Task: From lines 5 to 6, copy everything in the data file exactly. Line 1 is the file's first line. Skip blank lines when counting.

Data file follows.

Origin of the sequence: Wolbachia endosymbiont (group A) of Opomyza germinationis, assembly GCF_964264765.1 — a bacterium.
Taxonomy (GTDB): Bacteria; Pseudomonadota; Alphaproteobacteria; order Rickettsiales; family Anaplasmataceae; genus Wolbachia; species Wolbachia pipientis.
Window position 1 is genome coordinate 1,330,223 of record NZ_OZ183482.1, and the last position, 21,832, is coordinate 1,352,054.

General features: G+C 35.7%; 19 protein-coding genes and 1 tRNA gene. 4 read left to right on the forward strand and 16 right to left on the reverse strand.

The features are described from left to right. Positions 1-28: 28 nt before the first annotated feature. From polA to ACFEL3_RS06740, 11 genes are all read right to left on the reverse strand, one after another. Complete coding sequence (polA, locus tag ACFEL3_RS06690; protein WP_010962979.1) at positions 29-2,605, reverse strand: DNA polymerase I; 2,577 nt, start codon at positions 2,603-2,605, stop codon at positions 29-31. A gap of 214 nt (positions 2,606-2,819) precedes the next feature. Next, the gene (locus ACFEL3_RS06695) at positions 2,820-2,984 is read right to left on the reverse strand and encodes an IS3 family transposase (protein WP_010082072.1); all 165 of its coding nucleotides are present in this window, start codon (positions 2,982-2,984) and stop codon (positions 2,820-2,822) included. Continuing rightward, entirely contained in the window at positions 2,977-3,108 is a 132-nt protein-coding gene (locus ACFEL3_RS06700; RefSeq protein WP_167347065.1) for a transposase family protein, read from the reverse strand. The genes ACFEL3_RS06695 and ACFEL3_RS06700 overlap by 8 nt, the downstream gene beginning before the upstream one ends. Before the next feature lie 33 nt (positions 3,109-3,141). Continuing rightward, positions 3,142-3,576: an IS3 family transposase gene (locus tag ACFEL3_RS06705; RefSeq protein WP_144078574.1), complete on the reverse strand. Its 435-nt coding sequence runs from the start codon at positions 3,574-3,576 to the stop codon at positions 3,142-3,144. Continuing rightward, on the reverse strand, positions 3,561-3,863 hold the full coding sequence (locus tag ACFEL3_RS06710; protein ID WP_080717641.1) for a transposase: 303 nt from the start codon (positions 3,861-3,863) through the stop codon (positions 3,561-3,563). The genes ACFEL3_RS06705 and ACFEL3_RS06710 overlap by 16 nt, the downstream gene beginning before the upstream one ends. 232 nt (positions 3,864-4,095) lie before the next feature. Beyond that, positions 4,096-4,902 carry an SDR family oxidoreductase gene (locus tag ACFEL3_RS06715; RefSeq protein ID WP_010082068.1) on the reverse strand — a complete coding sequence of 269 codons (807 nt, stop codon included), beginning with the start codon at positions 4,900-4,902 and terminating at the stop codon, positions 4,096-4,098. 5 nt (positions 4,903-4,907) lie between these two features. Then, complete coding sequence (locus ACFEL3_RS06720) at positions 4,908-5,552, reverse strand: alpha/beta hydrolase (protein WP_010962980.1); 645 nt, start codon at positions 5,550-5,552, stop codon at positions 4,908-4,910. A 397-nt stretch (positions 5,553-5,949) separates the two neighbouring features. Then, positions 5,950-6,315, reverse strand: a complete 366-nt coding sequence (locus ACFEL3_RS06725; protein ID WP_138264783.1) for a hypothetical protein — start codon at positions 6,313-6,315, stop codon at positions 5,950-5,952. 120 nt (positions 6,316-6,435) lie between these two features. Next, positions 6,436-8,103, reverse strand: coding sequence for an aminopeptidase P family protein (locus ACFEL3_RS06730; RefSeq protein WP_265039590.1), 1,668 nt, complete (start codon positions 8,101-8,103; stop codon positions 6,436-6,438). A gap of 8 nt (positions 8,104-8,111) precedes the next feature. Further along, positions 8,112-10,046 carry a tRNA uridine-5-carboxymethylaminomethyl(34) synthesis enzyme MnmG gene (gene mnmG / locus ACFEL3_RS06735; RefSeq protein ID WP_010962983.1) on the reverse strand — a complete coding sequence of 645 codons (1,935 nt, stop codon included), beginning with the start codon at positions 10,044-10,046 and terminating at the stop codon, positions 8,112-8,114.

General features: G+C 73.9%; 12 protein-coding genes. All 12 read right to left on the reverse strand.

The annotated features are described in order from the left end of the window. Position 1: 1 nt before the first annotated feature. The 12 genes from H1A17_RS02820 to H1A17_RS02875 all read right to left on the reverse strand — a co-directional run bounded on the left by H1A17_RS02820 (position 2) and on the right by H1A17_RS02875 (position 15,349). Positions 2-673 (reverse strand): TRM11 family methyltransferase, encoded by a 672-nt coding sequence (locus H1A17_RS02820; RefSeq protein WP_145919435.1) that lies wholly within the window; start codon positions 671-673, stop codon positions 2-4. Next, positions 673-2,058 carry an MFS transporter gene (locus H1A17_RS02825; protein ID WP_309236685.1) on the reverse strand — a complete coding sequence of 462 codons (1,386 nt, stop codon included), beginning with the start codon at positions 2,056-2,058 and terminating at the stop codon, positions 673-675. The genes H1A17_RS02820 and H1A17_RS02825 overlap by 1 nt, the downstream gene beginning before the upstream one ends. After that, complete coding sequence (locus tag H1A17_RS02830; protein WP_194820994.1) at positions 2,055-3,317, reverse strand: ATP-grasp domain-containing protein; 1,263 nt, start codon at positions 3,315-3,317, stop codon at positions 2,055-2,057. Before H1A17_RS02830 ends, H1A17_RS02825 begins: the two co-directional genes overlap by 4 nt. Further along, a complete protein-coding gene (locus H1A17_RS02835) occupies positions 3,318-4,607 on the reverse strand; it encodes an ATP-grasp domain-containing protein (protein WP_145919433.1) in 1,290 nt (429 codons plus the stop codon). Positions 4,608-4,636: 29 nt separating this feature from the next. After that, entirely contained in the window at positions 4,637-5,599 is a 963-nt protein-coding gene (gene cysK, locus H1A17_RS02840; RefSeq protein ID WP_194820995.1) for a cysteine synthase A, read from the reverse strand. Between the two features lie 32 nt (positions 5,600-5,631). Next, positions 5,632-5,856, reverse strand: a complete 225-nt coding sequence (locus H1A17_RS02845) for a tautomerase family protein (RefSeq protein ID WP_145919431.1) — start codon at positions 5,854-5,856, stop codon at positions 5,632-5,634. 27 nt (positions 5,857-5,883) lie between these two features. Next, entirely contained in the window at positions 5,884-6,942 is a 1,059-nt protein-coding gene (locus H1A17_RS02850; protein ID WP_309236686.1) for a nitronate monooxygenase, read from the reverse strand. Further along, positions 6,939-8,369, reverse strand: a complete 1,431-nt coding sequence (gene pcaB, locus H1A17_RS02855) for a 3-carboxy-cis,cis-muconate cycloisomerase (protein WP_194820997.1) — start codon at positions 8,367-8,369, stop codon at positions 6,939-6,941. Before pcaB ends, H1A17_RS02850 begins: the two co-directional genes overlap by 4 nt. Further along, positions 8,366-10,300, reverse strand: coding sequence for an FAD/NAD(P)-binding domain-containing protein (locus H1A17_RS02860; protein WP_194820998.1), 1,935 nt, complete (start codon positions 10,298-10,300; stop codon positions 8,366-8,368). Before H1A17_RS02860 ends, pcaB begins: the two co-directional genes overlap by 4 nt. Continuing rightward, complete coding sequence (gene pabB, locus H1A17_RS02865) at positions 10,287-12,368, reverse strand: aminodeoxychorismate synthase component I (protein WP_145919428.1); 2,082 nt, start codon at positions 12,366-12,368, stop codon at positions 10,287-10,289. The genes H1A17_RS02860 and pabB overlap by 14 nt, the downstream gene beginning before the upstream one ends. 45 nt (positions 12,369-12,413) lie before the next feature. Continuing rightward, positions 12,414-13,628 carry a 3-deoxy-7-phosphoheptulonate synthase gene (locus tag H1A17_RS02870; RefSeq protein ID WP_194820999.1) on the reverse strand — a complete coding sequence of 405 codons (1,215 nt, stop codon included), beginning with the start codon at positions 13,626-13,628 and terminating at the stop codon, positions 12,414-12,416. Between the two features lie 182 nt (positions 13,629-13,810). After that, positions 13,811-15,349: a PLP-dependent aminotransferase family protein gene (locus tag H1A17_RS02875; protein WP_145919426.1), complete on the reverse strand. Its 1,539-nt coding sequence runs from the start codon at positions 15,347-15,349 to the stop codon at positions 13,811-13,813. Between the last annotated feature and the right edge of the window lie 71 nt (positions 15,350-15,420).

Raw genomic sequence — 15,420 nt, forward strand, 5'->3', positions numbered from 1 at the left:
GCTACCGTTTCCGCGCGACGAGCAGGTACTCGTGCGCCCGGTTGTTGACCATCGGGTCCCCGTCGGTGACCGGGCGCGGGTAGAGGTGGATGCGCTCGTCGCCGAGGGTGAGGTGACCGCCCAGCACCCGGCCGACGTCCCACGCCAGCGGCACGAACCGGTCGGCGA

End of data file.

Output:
The features are described from left to right. Positions 1-28: 28 nt before the first annotated feature. From polA to ACFEL3_RS06740, 11 genes are all read right to left on the reverse strand, one after another. Complete coding sequence (polA, locus tag ACFEL3_RS06690; protein WP_010962979.1) at positions 29-2,605, reverse strand: DNA polymerase I; 2,577 nt, start codon at positions 2,603-2,605, stop codon at positions 29-31. A gap of 214 nt (positions 2,606-2,819) precedes the next feature. Next, the gene (locus ACFEL3_RS06695) at positions 2,820-2,984 is read right to left on the reverse strand and encodes an IS3 family transposase (protein WP_010082072.1); all 165 of its coding nucleotides are present in this window, start codon (positions 2,982-2,984) and stop codon (positions 2,820-2,822) included. Continuing rightward, entirely contained in the window at positions 2,977-3,108 is a 132-nt protein-coding gene (locus ACFEL3_RS06700; RefSeq protein WP_167347065.1) for a transposase family protein, read from the reverse strand. The genes ACFEL3_RS06695 and ACFEL3_RS06700 overlap by 8 nt, the downstream gene beginning before the upstream one ends. Before the next feature lie 33 nt (positions 3,109-3,141). Continuing rightward, positions 3,142-3,576: an IS3 family transposase gene (locus tag ACFEL3_RS06705; RefSeq protein WP_144078574.1), complete on the reverse strand. Its 435-nt coding sequence runs from the start codon at positions 3,574-3,576 to the stop codon at positions 3,142-3,144. Continuing rightward, on the reverse strand, positions 3,561-3,863 hold the full coding sequence (locus tag ACFEL3_RS06710; protein ID WP_080717641.1) for a transposase: 303 nt from the start codon (positions 3,861-3,863) through the stop codon (positions 3,561-3,563). The genes ACFEL3_RS06705 and ACFEL3_RS06710 overlap by 16 nt, the downstream gene beginning before the upstream one ends. 232 nt (positions 3,864-4,095) lie before the next feature. Beyond that, positions 4,096-4,902 carry an SDR family oxidoreductase gene (locus tag ACFEL3_RS06715; RefSeq protein ID WP_010082068.1) on the reverse strand — a complete coding sequence of 269 codons (807 nt, stop codon included), beginning with the start codon at positions 4,900-4,902 and terminating at the stop codon, positions 4,096-4,098. 5 nt (positions 4,903-4,907) lie between these two features. Then, complete coding sequence (locus ACFEL3_RS06720) at positions 4,908-5,552, reverse strand: alpha/beta hydrolase (protein WP_010962980.1); 645 nt, start codon at positions 5,550-5,552, stop codon at positions 4,908-4,910. A 397-nt stretch (positions 5,553-5,949) separates the two neighbouring features. Then, positions 5,950-6,315, reverse strand: a complete 366-nt coding sequence (locus ACFEL3_RS06725; protein ID WP_138264783.1) for a hypothetical protein — start codon at positions 6,313-6,315, stop codon at positions 5,950-5,952. 120 nt (positions 6,316-6,435) lie between these two features. Next, positions 6,436-8,103, reverse strand: coding sequence for an aminopeptidase P family protein (locus ACFEL3_RS06730; RefSeq protein WP_265039590.1), 1,668 nt, complete (start codon positions 8,101-8,103; stop codon positions 6,436-6,438). A gap of 8 nt (positions 8,104-8,111) precedes the next feature. Further along, positions 8,112-10,046 carry a tRNA uridine-5-carboxymethylaminomethyl(34) synthesis enzyme MnmG gene (gene mnmG / locus ACFEL3_RS06735; RefSeq protein ID WP_010962983.1) on the reverse strand — a complete coding sequence of 645 codons (1,935 nt, stop codon included), beginning with the start codon at positions 10,044-10,046 and terminating at the stop codon, positions 8,112-8,114.

General features: G+C 73.9%; 12 protein-coding genes. All 12 read right to left on the reverse strand.